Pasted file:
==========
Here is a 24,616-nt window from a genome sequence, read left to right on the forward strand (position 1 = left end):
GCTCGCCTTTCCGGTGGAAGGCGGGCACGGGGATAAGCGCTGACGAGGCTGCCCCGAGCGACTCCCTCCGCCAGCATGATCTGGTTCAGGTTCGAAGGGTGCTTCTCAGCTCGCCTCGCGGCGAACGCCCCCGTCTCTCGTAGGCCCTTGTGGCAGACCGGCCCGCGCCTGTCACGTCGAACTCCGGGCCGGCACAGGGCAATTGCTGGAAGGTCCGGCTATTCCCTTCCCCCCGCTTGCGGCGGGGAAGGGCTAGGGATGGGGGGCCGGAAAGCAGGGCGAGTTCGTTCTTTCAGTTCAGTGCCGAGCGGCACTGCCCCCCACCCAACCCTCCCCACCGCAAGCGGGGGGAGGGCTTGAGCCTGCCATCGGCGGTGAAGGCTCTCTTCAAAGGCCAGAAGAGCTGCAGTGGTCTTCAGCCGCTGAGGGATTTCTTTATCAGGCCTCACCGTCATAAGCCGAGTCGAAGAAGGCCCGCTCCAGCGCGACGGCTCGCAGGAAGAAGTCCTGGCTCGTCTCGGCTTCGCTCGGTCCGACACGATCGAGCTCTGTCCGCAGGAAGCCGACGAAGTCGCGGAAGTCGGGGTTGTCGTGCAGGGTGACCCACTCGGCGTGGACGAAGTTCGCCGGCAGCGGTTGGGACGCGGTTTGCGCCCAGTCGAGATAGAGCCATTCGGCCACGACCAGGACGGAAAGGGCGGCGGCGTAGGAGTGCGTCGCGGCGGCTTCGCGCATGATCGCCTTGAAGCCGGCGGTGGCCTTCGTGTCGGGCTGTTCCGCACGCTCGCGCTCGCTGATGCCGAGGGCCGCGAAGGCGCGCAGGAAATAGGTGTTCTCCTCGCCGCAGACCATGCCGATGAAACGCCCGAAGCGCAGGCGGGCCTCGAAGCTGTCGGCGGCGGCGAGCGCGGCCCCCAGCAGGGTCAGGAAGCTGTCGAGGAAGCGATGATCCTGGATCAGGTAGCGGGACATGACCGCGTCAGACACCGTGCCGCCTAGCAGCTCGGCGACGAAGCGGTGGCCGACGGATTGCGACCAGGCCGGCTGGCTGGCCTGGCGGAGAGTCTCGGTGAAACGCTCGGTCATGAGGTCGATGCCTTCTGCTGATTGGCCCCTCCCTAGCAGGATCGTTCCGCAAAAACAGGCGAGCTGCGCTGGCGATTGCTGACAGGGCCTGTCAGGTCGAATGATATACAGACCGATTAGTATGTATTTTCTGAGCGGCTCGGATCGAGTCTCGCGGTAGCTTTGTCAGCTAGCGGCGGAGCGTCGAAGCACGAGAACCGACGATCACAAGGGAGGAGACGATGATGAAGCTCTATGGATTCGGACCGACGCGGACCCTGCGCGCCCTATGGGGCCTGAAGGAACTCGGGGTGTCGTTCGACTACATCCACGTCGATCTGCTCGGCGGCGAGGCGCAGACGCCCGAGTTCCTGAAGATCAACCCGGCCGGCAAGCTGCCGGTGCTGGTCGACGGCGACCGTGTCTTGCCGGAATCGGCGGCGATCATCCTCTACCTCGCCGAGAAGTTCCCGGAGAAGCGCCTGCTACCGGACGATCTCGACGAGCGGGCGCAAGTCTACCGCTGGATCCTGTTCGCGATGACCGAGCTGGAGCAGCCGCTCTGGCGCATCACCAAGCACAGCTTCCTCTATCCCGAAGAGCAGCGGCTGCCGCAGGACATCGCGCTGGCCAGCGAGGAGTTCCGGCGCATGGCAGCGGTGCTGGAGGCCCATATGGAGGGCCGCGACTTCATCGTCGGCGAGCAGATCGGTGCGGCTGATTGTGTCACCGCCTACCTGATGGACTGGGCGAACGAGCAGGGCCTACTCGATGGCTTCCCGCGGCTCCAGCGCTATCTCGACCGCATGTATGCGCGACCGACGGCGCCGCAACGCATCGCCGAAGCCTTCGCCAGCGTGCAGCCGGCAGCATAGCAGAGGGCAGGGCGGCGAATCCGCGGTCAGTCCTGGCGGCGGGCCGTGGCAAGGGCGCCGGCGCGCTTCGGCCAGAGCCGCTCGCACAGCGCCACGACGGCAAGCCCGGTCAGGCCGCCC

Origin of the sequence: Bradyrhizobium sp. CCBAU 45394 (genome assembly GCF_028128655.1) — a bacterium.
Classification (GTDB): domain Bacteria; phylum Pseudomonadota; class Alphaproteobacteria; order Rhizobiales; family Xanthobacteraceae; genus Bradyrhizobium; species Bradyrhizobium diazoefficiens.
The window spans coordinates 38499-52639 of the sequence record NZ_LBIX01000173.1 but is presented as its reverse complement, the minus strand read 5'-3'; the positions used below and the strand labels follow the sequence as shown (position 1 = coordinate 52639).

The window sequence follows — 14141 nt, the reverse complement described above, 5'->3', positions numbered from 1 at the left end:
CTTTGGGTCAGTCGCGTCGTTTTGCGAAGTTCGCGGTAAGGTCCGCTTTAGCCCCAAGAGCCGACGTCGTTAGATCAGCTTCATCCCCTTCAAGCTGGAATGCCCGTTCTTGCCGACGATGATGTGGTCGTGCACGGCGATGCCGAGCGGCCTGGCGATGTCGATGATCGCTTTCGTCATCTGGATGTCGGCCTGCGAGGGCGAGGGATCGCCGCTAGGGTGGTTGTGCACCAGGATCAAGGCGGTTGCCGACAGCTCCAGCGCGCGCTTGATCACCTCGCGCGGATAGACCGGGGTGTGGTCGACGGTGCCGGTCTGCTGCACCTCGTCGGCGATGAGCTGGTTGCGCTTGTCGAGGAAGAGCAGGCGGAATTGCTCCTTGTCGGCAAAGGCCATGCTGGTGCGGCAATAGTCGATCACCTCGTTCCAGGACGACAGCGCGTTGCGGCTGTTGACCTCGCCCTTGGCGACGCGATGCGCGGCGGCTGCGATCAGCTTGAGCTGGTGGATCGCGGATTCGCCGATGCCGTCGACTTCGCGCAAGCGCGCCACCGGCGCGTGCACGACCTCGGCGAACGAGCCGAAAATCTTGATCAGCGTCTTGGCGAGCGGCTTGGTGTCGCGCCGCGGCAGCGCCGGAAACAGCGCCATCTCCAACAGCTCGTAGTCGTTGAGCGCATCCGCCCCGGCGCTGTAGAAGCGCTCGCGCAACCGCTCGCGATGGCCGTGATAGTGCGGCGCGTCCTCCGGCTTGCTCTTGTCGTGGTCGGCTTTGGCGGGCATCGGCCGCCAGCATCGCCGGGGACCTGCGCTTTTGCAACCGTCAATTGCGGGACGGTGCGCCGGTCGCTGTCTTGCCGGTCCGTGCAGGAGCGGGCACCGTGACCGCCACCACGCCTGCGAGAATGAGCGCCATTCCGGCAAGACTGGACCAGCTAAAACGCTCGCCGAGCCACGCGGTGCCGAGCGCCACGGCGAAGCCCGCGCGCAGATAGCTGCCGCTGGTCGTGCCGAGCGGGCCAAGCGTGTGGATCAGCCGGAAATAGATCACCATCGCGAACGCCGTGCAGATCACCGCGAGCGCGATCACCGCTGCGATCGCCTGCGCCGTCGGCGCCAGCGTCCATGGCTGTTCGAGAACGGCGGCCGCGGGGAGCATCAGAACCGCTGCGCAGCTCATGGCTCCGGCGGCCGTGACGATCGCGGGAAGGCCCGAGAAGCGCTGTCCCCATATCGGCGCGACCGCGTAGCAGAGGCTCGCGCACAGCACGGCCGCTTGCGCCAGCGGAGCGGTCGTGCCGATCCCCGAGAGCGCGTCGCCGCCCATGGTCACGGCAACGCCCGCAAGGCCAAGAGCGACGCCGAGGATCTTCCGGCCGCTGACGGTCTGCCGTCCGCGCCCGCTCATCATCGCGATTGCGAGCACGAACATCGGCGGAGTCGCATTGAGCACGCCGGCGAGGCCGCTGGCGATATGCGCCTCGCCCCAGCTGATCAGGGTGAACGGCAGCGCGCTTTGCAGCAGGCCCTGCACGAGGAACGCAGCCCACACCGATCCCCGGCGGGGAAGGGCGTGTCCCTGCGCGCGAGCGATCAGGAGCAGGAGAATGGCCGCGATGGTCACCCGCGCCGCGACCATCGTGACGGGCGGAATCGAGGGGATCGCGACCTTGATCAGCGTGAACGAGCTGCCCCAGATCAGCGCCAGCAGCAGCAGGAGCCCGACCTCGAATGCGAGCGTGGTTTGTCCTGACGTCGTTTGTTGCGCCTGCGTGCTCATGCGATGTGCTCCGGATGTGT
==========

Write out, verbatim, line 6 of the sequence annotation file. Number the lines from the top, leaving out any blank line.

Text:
The window sequence follows — 14141 nt, the reverse complement described above, 5'->3', positions numbered from 1 at the left end: